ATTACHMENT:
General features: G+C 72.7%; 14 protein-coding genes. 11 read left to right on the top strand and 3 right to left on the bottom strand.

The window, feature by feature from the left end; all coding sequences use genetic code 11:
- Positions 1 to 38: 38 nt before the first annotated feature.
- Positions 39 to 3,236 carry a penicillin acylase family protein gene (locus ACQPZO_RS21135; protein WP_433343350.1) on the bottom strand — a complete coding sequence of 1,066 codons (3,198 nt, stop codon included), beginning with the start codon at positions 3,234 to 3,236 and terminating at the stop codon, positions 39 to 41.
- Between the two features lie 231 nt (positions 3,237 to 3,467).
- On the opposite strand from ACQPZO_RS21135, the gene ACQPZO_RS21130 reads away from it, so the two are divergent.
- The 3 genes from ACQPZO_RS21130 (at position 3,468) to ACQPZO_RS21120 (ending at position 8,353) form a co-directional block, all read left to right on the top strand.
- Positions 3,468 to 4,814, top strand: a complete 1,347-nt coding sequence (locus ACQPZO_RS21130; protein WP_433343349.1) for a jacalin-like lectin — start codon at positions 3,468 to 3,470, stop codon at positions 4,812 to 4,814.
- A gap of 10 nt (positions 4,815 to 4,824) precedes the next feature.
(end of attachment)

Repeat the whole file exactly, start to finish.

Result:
General features: G+C 72.7%; 14 protein-coding genes. 11 read left to right on the top strand and 3 right to left on the bottom strand.

The window, feature by feature from the left end; all coding sequences use genetic code 11:
- Positions 1 to 38: 38 nt before the first annotated feature.
- Positions 39 to 3,236 carry a penicillin acylase family protein gene (locus ACQPZO_RS21135; protein WP_433343350.1) on the bottom strand — a complete coding sequence of 1,066 codons (3,198 nt, stop codon included), beginning with the start codon at positions 3,234 to 3,236 and terminating at the stop codon, positions 39 to 41.
- Between the two features lie 231 nt (positions 3,237 to 3,467).
- On the opposite strand from ACQPZO_RS21135, the gene ACQPZO_RS21130 reads away from it, so the two are divergent.
- The 3 genes from ACQPZO_RS21130 (at position 3,468) to ACQPZO_RS21120 (ending at position 8,353) form a co-directional block, all read left to right on the top strand.
- Positions 3,468 to 4,814, top strand: a complete 1,347-nt coding sequence (locus ACQPZO_RS21130; protein WP_433343349.1) for a jacalin-like lectin — start codon at positions 3,468 to 3,470, stop codon at positions 4,812 to 4,814.
- A gap of 10 nt (positions 4,815 to 4,824) precedes the next feature.